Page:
Past floods from hurricanes and tropical storms have left some Floridian homeowners on the streets and strapped with staggering rebuilding expenses. ArcDesign gives practical advice on how to avoid such an outcome for this and future hurricane seasons.
(Clearwater, FL) June 12, 2019 – Last year Hurricane Michael made landfall near Mexico Beach in the panhandle of Florida. In the aftermath of the hurricane’s shocking impact, the Federal Emergency Management Agency (FEMA) declared the city “wiped out.” 1 In the months following the disaster, city officials wrestled with passing new land regulations to prepare the city for future hurricane strikes. One of the main changes made to building codes is raising any new buildings or homes above the flood line to avoid future structural damage.2 Randy Young, CEO of ArcDesign, residential design and drafting specialists, describes the building code change as necessary but late. “Whether new or existing, the most important thing a person can do to prevent home flood damage is elevate their home or structure above the flood plain. However, to prevent flood damage, the time to do it is before a hurricane hits— not afterwards.”
Insurance premiums increased by an average of about 8 percent on April 1, 2018, from an annual average of $866 to $935 per policy.5 Per the National Oceanic and Atmospheric Administration, hurricanes Michael and Florence in 2018 each caused about $25 billion in damages, contributing to a total toll of $91 billion from that year’s weather and climate disasters.6
Flood damage is the number one insurance claim in the United States. Florida has three times the homes at risk of flooding of any other state. Florida’s Chief Financial Officer (CFO) Jimmy Patronis, and Florida Insurance Commissioner David Altmaier are warning consumers to start preparing for 2019 now. They urge that residents review their insurance policies and secure flood insurance coverage as soon as possible. There is usually a 30-day waiting period before a flood policy takes effect.3
By raising a home above the flood plain before a flood, in addition to reducing the risk of flood damage, an immediate benefit for the owner is a reduction of insurance premiums, according to FEMA.3 For those that have homes in a flood zone, people need to be aware of the 50 percent rule.
The “50% Rule,” or Substantial Damage/Improvement Rule states that a building must be elevated and brought into building code compliance if damaged by any cause for which the repair costs are 50 percent or more of the value of the building, minus the value of the land, and the building is both in a Special Flood Hazard Area and at a non-compliant elevation.4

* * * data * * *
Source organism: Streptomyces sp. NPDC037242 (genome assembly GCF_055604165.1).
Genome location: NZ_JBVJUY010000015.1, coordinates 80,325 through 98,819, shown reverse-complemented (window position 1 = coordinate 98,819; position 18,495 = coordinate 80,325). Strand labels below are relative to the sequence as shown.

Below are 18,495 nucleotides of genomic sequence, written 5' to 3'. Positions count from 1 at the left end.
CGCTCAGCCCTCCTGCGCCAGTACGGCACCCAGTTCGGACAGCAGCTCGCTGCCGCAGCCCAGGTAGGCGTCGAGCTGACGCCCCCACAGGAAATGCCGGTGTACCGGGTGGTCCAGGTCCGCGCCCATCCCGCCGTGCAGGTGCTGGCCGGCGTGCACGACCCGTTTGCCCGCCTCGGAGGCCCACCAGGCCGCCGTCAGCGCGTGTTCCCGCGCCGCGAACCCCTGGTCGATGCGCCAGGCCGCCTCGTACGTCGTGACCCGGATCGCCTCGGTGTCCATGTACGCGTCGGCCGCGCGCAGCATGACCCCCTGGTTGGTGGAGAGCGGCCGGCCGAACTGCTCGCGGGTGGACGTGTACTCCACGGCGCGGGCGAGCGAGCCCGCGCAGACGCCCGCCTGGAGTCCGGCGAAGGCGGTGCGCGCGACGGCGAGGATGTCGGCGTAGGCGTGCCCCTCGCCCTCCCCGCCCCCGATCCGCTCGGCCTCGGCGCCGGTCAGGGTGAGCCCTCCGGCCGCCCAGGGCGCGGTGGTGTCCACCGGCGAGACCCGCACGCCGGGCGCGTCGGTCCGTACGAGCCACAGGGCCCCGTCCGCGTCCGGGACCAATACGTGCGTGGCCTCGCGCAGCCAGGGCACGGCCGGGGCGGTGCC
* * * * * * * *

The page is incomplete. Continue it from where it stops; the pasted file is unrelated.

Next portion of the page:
If a home suffers damage and the repairs will cost more than 50 percent of the value of the house, homeowners are not allowed to restore their home without lifting it first. Randy Young adds this caveat, “Because insurance companies are slow handling claims and builders are in high demand after flooding, homeowners can be ‘out on the streets’ for months or even years if extensive improvements are necessary.”
Young offers these FEMA-originated rules for elevation:
- You must follow floodplain ordinance requirements and get the proper permits when rebuilding. This will not only make your home safer but will save money on your federal flood insurance premiums.
- Before rebuilding in a Special Flood Hazard Area (SFHA), be sure to check with local building officials. They are responsible for enforcing local elevation requirements, even in areas where the BFE (Base Flood Elevation) has not been established.
- Rebuilding higher than the minimum requirement is always a wise decision and saves on flood insurance premiums.7
Adds Young, “If a person elevates their home before a major storm event, along with saving on insurance costs and protecting the value of their home, they won’t be homeless in the interim.”
ArcDesign, headquartered in Clearwater, Fl has been providing custom home design, renovations and permit designs for residents and contractors since 2003. With an unrelenting commitment to quality, they have been awarded the prestigious Best in Houzz Service Award six years running. Influenced by a multitude of 5-star reviews, clients often refer to ArcDesign as the home designers that people recommend. They excel in designs and permit drawings for new homes, additions, remodeling and rebuilding. ArcDesign also specializes in designs and plans for raising houses in flood zones to protect the homes from flooding. For more information visit: https://www.arcdesign7.net
“Mexico Beach, Florida.” Wikipedia, Wikimedia Foundation, 2 June 2019.
Brannon, Blake. “Mexico Beach Moving Forward with Rebuilding.”
“When It Comes to Flooding, Florida’s Risk Is Real.” The Ponte Vedra Recorder.
“New Law – Florida Homeowners No Longer Blindsided by Insurance Companies.” PRWeb, 19 Mar. 2019.
Tarmey, James J. “Wall Street Is Masking the True Cost of Climate Change .” Bloomberg.com, Bloomberg, 2019.
Yohe, Gary W. “A $1 Trillion Economic Blow? The Cost of Extreme Weather in the U.S. Is Worse than We Thought.” The Washington Post, WP Company, 7 June 2019.
“Elevating Your Home: What You Need to Know and Do.” Elevating Your Home: What You Need to Know and 2017.
Karla Jo Helms